Many of the themes present at the creation of The Browning School in 1888 have persisted for more than one hundred ten years: a classical curriculum, a student body representing many different traditions, intellectual rigor, and an emphasis on the arts. An idea taken for granted at the time of the school's founding has recently become widely discussed in the media. The value of single sex education for boys had become generally discredited after the 1960s, as many schools rushed to embrace coeducation. Now we know boys have special attributes and needs, and Browning has designed an education for them. Whether we note the differences between young boys and girls in dexterity or cognitive development, or whether we cite issues of focus and male friendships among older boys, we know that schools for boys offer a viable alternative to coeducational schools. Not educating in isolation, however, Browning is fortunate to belong to Interschool, a consortium of eight of Manhattan's most rigorous schools: Brearley, Browning, Chapin, Collegiate, Dalton, Nightingale-Bamford, Spence, and Trinity. Academic and extracurricular opportunities for sharing abound, especially for older boys.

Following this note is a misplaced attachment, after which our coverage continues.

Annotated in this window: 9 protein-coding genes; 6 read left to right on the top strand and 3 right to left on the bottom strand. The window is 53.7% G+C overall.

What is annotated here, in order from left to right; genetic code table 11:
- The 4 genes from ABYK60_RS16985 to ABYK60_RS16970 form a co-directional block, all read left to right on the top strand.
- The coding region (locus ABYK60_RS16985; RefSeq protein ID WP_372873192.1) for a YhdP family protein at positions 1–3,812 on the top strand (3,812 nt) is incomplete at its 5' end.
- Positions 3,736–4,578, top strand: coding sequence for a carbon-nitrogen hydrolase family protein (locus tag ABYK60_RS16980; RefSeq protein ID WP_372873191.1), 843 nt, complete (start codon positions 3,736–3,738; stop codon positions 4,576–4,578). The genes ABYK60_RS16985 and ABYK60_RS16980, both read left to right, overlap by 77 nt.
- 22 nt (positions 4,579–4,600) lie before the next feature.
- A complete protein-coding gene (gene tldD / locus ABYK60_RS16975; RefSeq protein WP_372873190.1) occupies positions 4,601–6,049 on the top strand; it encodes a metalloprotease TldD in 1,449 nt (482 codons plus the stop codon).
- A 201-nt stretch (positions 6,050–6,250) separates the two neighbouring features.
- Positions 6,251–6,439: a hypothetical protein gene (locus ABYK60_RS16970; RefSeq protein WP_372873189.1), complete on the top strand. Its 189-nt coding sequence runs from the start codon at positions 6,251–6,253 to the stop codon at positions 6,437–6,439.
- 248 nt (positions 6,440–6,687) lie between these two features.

Our students feel at home here, and each knows he plays an important part in the life of the community.
Finally, Browning by choice remains a small school. Our students feel at home here, and each knows he plays an important part in the life of the community. Boys who do best when they know what is expected of them in a structured setting do well at Browning. Having clear academic and behavioral expectations for the boys and guiding them towards increased self-direction are paired goals of our faculty.
Founding benefactor John D. Rockefeller would be pleased: still no "slipping into idle dissipation" at The Browning School!
Stephen M. Clement, III